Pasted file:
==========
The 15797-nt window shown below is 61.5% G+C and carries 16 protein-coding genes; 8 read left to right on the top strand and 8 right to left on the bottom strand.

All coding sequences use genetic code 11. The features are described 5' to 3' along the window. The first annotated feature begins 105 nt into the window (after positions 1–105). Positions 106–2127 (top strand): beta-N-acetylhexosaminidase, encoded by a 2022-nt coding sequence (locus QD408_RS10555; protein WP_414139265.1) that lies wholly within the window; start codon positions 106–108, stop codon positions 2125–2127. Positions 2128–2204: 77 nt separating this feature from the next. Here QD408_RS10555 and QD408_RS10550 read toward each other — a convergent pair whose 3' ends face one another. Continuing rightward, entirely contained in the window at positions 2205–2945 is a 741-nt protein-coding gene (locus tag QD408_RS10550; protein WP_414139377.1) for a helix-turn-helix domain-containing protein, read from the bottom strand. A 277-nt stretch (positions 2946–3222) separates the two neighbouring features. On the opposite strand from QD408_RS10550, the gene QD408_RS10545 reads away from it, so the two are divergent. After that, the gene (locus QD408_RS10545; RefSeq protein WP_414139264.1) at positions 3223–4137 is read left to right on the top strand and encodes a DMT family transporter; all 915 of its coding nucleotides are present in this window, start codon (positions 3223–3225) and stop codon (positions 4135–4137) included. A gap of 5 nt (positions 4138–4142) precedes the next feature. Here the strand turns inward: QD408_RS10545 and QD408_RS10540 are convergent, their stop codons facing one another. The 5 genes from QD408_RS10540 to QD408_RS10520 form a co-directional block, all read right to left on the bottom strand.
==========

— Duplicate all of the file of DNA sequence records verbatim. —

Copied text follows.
The 15797-nt window shown below is 61.5% G+C and carries 16 protein-coding genes; 8 read left to right on the top strand and 8 right to left on the bottom strand.

All coding sequences use genetic code 11. The features are described 5' to 3' along the window. The first annotated feature begins 105 nt into the window (after positions 1–105). Positions 106–2127 (top strand): beta-N-acetylhexosaminidase, encoded by a 2022-nt coding sequence (locus QD408_RS10555; protein WP_414139265.1) that lies wholly within the window; start codon positions 106–108, stop codon positions 2125–2127. Positions 2128–2204: 77 nt separating this feature from the next. Here QD408_RS10555 and QD408_RS10550 read toward each other — a convergent pair whose 3' ends face one another. Continuing rightward, entirely contained in the window at positions 2205–2945 is a 741-nt protein-coding gene (locus tag QD408_RS10550; protein WP_414139377.1) for a helix-turn-helix domain-containing protein, read from the bottom strand. A 277-nt stretch (positions 2946–3222) separates the two neighbouring features. On the opposite strand from QD408_RS10550, the gene QD408_RS10545 reads away from it, so the two are divergent. After that, the gene (locus QD408_RS10545; RefSeq protein WP_414139264.1) at positions 3223–4137 is read left to right on the top strand and encodes a DMT family transporter; all 915 of its coding nucleotides are present in this window, start codon (positions 3223–3225) and stop codon (positions 4135–4137) included. A gap of 5 nt (positions 4138–4142) precedes the next feature. Here the strand turns inward: QD408_RS10545 and QD408_RS10540 are convergent, their stop codons facing one another. The 5 genes from QD408_RS10540 to QD408_RS10520 form a co-directional block, all read right to left on the bottom strand.